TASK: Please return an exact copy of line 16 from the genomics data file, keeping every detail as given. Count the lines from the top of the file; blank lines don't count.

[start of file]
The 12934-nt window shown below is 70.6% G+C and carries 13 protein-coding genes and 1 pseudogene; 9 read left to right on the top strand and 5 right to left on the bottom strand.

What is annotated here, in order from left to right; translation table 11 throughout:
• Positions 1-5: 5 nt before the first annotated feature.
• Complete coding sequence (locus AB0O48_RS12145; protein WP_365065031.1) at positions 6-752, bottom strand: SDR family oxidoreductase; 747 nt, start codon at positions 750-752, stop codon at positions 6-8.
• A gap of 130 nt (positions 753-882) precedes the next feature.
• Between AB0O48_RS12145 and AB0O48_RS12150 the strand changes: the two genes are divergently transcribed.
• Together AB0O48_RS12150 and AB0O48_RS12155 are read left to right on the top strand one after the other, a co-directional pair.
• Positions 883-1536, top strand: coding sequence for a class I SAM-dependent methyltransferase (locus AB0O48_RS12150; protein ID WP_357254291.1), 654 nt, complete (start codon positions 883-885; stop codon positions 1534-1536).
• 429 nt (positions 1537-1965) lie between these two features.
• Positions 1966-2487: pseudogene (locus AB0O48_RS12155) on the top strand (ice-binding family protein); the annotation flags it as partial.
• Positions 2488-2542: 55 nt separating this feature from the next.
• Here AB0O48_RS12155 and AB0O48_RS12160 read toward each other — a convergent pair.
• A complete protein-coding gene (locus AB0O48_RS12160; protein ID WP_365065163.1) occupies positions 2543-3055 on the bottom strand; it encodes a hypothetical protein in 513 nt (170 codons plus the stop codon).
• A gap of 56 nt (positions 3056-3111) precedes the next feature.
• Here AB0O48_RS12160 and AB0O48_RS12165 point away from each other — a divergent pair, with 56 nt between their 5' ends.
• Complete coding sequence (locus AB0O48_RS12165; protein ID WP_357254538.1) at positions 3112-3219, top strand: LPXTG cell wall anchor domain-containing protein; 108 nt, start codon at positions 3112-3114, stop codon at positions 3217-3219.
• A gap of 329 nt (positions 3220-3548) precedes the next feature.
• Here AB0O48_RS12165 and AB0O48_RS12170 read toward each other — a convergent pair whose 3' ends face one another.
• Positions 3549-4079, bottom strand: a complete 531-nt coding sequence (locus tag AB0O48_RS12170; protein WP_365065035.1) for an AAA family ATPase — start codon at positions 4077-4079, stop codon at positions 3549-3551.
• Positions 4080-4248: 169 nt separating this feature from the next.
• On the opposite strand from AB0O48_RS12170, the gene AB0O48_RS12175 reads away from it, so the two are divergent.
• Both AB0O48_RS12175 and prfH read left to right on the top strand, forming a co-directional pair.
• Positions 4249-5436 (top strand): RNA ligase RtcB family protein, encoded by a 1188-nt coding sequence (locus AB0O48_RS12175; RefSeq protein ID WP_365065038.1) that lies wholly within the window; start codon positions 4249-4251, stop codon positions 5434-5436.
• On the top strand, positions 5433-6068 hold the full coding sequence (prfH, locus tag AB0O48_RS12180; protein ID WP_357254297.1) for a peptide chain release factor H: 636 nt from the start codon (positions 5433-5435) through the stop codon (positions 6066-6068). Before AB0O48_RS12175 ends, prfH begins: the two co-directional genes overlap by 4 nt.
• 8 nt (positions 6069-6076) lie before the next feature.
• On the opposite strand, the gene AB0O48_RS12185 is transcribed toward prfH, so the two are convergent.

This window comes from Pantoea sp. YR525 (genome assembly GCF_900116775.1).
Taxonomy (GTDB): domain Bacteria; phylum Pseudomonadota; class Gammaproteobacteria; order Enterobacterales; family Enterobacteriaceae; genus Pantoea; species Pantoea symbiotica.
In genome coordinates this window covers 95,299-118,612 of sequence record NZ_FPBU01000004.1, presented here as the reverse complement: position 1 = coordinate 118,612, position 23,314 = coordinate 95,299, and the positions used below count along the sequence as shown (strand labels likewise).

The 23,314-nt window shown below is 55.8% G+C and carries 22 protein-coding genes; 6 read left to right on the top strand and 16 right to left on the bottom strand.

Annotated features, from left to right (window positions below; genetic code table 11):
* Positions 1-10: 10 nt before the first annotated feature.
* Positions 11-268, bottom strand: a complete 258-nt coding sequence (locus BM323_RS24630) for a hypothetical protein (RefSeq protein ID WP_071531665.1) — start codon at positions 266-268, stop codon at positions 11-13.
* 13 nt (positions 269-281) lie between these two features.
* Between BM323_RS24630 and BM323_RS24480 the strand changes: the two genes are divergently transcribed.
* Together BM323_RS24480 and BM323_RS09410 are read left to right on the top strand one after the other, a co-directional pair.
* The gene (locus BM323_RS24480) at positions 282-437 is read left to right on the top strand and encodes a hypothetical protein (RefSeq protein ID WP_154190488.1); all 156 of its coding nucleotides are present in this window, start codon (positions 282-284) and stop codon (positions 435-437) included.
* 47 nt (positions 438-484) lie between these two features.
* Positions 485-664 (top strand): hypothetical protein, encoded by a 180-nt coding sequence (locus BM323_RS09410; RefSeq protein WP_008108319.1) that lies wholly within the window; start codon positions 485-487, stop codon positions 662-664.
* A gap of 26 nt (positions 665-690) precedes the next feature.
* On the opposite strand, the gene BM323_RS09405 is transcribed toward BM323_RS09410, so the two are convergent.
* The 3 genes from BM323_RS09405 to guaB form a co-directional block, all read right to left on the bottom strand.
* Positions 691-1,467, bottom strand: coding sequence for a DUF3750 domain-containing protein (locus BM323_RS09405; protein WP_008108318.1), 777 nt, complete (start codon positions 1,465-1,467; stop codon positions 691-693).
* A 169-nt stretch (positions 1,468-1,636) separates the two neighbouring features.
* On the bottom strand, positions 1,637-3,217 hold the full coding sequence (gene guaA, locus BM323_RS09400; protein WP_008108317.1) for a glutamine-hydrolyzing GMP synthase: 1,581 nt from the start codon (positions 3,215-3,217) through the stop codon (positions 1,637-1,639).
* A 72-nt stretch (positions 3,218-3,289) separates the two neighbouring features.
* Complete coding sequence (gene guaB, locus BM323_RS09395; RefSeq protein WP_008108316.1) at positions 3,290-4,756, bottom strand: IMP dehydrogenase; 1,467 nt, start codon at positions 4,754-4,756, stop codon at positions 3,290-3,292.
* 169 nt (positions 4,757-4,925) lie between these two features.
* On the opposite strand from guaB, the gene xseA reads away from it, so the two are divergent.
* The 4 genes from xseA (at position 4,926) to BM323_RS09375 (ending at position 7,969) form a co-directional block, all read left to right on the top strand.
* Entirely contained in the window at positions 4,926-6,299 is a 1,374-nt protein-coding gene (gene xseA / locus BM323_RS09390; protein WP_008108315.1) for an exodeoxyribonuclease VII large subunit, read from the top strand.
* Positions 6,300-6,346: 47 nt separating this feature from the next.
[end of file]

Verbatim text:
• Complete coding sequence (locus AB0O48_RS12165; protein ID WP_357254538.1) at positions 3112-3219, top strand: LPXTG cell wall anchor domain-containing protein; 108 nt, start codon at positions 3112-3114, stop codon at positions 3217-3219.